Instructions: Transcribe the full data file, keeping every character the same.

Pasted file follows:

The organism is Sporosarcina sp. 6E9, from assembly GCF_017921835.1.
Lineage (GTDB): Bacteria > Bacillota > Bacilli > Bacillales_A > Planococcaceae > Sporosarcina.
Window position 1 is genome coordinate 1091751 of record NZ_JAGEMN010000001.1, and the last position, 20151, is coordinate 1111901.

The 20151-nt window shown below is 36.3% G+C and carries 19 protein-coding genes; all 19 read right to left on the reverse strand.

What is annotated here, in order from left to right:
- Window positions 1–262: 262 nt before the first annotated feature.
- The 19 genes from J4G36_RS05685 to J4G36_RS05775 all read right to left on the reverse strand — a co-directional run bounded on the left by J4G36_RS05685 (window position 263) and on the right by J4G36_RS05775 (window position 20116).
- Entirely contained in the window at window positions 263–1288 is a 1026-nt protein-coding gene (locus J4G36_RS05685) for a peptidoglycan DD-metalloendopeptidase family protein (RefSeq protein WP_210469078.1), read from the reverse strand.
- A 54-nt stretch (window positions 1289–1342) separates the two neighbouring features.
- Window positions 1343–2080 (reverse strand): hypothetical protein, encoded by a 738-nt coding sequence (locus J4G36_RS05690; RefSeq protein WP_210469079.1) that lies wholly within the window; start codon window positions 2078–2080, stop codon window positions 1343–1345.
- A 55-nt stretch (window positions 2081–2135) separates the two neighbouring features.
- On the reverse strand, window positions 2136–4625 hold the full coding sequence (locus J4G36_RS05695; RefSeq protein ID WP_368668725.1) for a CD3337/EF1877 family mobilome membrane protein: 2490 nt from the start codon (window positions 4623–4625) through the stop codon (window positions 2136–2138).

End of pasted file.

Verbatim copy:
The organism is Sporosarcina sp. 6E9, from assembly GCF_017921835.1.
Lineage (GTDB): Bacteria > Bacillota > Bacilli > Bacillales_A > Planococcaceae > Sporosarcina.
Window position 1 is genome coordinate 1091751 of record NZ_JAGEMN010000001.1, and the last position, 20151, is coordinate 1111901.

The 20151-nt window shown below is 36.3% G+C and carries 19 protein-coding genes; all 19 read right to left on the reverse strand.

What is annotated here, in order from left to right:
- Window positions 1–262: 262 nt before the first annotated feature.
- The 19 genes from J4G36_RS05685 to J4G36_RS05775 all read right to left on the reverse strand — a co-directional run bounded on the left by J4G36_RS05685 (window position 263) and on the right by J4G36_RS05775 (window position 20116).
- Entirely contained in the window at window positions 263–1288 is a 1026-nt protein-coding gene (locus J4G36_RS05685) for a peptidoglycan DD-metalloendopeptidase family protein (RefSeq protein WP_210469078.1), read from the reverse strand.
- A 54-nt stretch (window positions 1289–1342) separates the two neighbouring features.
- Window positions 1343–2080 (reverse strand): hypothetical protein, encoded by a 738-nt coding sequence (locus J4G36_RS05690; RefSeq protein WP_210469079.1) that lies wholly within the window; start codon window positions 2078–2080, stop codon window positions 1343–1345.
- A 55-nt stretch (window positions 2081–2135) separates the two neighbouring features.
- On the reverse strand, window positions 2136–4625 hold the full coding sequence (locus J4G36_RS05695; RefSeq protein ID WP_368668725.1) for a CD3337/EF1877 family mobilome membrane protein: 2490 nt from the start codon (window positions 4623–4625) through the stop codon (window positions 2136–2138).